My Ph.D. research investigates more-than-human care in local, regional, and national case studies in Brazil, my home country. When investigating more-than-human care, I aim to answer: what is more-than-human care in theory and in practice? Does more-than-human care transform through different scales and case studies in Brazil? What is more-than-human care's potential to bring non-humans into discussion and decision-making processes?
My first case study is the Siribinha artisanal fishing village in Brazil. This study allowed me to explore the conceptual potential of more-than-human care by synthesizing and situating it with local knowledge, practices, and relations of care. Adding to the debate on care and more-than-human care from a Global South perspective.
My second case study is the Interstate Movement of Babaçu Coconut Breakers (MIQCB). A study that provides insights and reflections on care and social movements, care and conflict, and care between women's daughters and palm tree mothers.
The third case study is the Brazilian Platform of Biodiversity and Ecosystem Services (BPBES). This allows us to reflect on more-than-human care's presence or absence in policy-making and influence in Brazil.
I am interested in developing research that has space for poetic, embodied, and transformative approaches. My research is strongly influenced by participatory action research and feminist methods and approaches.
To explore the methods that bring non-humans into the decision-making process, Gabriela De La Rosa and I have been experimenting with what we call the Council of Care, inspired by the Council of All Beings.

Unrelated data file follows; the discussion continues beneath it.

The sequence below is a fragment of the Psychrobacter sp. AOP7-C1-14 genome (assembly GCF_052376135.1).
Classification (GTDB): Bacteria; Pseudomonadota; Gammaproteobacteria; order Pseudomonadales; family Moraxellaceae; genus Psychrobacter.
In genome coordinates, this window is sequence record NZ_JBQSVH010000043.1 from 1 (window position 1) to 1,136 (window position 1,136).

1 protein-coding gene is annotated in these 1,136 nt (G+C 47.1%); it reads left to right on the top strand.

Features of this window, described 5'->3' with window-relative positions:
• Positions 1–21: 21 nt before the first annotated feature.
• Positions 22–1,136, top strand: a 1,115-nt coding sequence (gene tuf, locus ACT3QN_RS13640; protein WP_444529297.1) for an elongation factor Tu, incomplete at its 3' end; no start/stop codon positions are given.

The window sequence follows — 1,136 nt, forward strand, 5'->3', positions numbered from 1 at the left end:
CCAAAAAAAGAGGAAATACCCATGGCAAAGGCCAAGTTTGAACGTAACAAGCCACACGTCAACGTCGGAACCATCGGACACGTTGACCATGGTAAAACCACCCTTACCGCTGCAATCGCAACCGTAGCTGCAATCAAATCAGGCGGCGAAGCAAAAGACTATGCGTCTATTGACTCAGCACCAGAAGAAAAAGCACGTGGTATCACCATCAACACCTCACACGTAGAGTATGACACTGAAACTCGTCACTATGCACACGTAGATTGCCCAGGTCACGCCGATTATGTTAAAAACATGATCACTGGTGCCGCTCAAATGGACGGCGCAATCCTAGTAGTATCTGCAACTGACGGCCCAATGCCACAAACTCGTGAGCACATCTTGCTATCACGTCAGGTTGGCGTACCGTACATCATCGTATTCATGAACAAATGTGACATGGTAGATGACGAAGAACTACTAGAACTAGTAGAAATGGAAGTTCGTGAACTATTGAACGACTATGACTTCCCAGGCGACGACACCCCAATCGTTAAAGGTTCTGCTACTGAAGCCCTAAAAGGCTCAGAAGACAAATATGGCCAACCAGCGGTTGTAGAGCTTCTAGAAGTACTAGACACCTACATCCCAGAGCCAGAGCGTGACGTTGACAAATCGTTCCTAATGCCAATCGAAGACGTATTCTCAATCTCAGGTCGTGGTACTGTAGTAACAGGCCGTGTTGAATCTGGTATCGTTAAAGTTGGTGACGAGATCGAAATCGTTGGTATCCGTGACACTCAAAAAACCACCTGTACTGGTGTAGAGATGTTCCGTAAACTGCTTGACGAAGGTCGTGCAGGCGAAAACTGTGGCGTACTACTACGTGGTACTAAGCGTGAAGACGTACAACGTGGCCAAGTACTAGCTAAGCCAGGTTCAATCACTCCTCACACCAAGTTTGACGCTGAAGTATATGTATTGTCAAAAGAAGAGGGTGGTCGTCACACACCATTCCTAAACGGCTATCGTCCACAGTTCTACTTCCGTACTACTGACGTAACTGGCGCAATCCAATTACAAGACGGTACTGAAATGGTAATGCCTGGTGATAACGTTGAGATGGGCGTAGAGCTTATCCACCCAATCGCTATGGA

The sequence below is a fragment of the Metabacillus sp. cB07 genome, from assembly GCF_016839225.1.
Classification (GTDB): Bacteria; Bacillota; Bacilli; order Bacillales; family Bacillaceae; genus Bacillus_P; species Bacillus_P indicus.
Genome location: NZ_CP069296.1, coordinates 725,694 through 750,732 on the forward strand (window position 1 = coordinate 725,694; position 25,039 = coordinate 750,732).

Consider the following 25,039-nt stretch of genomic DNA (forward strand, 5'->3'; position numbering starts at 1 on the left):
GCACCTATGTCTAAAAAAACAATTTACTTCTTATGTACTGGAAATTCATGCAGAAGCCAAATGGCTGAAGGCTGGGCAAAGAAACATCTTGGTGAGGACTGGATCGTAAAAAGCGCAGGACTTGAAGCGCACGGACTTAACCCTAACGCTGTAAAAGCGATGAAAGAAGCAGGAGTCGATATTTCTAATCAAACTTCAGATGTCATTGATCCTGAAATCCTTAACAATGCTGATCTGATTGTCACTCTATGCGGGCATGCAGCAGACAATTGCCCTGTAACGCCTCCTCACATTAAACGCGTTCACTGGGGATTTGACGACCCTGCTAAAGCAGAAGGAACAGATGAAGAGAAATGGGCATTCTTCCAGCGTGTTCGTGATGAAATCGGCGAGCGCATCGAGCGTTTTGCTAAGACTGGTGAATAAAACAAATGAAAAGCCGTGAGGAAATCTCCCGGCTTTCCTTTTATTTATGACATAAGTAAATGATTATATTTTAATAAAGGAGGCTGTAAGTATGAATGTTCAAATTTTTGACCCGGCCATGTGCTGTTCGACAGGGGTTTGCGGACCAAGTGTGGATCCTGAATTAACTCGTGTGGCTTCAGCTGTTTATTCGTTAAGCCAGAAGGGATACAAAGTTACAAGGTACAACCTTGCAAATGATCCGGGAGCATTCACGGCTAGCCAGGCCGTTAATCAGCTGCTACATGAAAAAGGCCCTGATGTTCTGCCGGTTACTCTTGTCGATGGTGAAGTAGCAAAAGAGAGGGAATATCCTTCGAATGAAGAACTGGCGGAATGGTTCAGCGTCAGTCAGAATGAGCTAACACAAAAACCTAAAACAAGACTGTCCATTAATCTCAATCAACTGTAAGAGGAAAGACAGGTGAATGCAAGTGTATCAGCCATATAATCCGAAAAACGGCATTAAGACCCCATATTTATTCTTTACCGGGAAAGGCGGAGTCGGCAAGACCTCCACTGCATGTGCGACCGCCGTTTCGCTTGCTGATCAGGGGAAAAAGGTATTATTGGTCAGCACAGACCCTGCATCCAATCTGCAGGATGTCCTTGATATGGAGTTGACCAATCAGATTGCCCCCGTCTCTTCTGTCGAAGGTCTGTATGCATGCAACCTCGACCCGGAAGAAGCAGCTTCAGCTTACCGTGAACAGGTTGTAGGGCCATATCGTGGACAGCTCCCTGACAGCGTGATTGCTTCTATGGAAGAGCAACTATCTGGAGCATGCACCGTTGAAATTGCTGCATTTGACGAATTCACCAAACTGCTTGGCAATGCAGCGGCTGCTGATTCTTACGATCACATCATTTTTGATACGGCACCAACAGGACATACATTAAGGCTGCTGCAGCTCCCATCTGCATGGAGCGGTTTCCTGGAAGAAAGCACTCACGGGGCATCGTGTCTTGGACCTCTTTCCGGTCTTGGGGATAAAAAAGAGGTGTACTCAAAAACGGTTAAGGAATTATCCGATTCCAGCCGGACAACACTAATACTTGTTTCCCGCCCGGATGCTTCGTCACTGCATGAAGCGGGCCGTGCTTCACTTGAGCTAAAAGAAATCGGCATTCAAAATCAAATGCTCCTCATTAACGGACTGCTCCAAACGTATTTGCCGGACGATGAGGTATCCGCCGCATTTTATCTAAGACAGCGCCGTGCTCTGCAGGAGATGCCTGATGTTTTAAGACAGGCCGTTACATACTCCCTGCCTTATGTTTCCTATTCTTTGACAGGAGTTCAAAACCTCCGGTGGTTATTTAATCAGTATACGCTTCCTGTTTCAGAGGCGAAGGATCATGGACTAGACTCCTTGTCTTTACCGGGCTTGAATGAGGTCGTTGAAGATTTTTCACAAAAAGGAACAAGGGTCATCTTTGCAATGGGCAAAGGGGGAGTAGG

My research is part of the Global Epistemologies and Ontologies (GEOS) research project (NWO Vidi).
My Bachelor's degree is in International Relations, from Universidade Estadual Paulista (UNESP), Brazil. Subsequently, I worked at the United Nations Development Programme (UNDP) in Brazil with the Montreal Protocol Monitoring and Implementing Unit. After that, I did a Master of Social Sciences in Arctic Studies at Université Paris-Saclay (2018–2019). My thesis work discussed Indigenous and Local Knowledge's (ILK) role in the preservation of Arctic Biodiversity. Focusing on the IPBES, I investigated and learned that the Arctic region, biodiversity, and people were still underrepresented in the Assessments for Policy-Makers.
My second master's thesis critically looked at economic and sustainable development discourses. I followed the program on International Development Studies: Sustainability, Participation, and Innovation at the Institut d'Urbanisme et de Géographie Alpine (IUGA), Université Grenoble Alpes, France. During this Master's, I did an internship at the International Union for Conservation of Nature (IUCN), and my final thesis poses the question of IUCN’s position inside (sustainable) development contradictions and the human-nature dichotomy.